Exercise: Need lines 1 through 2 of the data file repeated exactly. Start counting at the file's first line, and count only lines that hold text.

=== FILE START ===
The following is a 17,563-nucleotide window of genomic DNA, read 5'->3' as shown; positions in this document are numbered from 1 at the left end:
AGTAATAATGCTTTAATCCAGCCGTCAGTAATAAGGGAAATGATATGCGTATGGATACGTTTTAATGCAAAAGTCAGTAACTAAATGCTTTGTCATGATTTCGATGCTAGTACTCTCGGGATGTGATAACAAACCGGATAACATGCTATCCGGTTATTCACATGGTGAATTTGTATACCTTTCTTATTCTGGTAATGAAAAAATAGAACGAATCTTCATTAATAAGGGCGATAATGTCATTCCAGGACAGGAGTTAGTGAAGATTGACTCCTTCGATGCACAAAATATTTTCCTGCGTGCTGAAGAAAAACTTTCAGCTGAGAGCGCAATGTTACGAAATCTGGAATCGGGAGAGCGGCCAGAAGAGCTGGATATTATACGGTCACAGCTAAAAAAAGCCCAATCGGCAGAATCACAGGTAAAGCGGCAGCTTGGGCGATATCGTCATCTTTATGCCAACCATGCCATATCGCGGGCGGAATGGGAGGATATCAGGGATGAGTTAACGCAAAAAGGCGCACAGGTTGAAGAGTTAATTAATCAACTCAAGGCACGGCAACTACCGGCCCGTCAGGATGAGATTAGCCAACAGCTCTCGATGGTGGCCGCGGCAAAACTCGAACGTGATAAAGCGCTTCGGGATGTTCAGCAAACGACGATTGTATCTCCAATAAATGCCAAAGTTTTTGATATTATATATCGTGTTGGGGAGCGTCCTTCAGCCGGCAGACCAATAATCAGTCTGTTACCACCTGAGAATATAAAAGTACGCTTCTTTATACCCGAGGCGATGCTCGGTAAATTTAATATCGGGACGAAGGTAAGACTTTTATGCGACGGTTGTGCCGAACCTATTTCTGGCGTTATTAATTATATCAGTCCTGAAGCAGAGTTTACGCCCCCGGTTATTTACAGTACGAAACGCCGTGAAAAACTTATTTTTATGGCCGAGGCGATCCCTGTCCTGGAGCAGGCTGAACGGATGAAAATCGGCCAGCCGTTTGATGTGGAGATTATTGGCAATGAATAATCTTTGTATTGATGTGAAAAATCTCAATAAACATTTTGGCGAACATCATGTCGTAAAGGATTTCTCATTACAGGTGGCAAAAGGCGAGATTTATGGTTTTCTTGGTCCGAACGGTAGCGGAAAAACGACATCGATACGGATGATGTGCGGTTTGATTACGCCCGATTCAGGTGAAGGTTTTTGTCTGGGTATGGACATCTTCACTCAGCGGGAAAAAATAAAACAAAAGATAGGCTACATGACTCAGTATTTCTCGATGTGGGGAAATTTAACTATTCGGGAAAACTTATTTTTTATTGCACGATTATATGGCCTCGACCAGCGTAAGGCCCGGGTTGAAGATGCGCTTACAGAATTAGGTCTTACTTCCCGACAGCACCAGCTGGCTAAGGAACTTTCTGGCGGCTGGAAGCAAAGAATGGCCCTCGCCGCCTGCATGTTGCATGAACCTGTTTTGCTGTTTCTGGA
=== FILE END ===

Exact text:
The following is a 17,563-nucleotide window of genomic DNA, read 5'->3' as shown; positions in this document are numbered from 1 at the left end:
AGTAATAATGCTTTAATCCAGCCGTCAGTAATAAGGGAAATGATATGCGTATGGATACGTTTTAATGCAAAAGTCAGTAACTAAATGCTTTGTCATGATTTCGATGCTAGTACTCTCGGGATGTGATAACAAACCGGATAACATGCTATCCGGTTATTCACATGGTGAATTTGTATACCTTTCTTATTCTGGTAATGAAAAAATAGAACGAATCTTCATTAATAAGGGCGATAATGTCATTCCAGGACAGGAGTTAGTGAAGATTGACTCCTTCGATGCACAAAATATTTTCCTGCGTGCTGAAGAAAAACTTTCAGCTGAGAGCGCAATGTTACGAAATCTGGAATCGGGAGAGCGGCCAGAAGAGCTGGATATTATACGGTCACAGCTAAAAAAAGCCCAATCGGCAGAATCACAGGTAAAGCGGCAGCTTGGGCGATATCGTCATCTTTATGCCAACCATGCCATATCGCGGGCGGAATGGGAGGATATCAGGGATGAGTTAACGCAAAAAGGCGCACAGGTTGAAGAGTTAATTAATCAACTCAAGGCACGGCAACTACCGGCCCGTCAGGATGAGATTAGCCAACAGCTCTCGATGGTGGCCGCGGCAAAACTCGAACGTGATAAAGCGCTTCGGGATGTTCAGCAAACGACGATTGTATCTCCAATAAATGCCAAAGTTTTTGATATTATATATCGTGTTGGGGAGCGTCCTTCAGCCGGCAGACCAATAATCAGTCTGTTACCACCTGAGAATATAAAAGTACGCTTCTTTATACCCGAGGCGATGCTCGGTAAATTTAATATCGGGACGAAGGTAAGACTTTTATGCGACGGTTGTGCCGAACCTATTTCTGGCGTTATTAATTATATCAGTCCTGAAGCAGAGTTTACGCCCCCGGTTATTTACAGTACGAAACGCCGTGAAAAACTTATTTTTATGGCCGAGGCGATCCCTGTCCTGGAGCAGGCTGAACGGATGAAAATCGGCCAGCCGTTTGATGTGGAGATTATTGGCAATGAATAATCTTTGTATTGATGTGAAAAATCTCAATAAACATTTTGGCGAACATCATGTCGTAAAGGATTTCTCATTACAGGTGGCAAAAGGCGAGATTTATGGTTTTCTTGGTCCGAACGGTAGCGGAAAAACGACATCGATACGGATGATGTGCGGTTTGATTACGCCCGATTCAGGTGAAGGTTTTTGTCTGGGTATGGACATCTTCACTCAGCGGGAAAAAATAAAACAAAAGATAGGCTACATGACTCAGTATTTCTCGATGTGGGGAAATTTAACTATTCGGGAAAACTTATTTTTTATTGCACGATTATATGGCCTCGACCAGCGTAAGGCCCGGGTTGAAGATGCGCTTACAGAATTAGGTCTTACTTCCCGACAGCACCAGCTGGCTAAGGAACTTTCTGGCGGCTGGAAGCAAAGAATGGCCCTCGCCGCCTGCATGTTGCATGAACCTGTTTTGCTGTTTCTGGA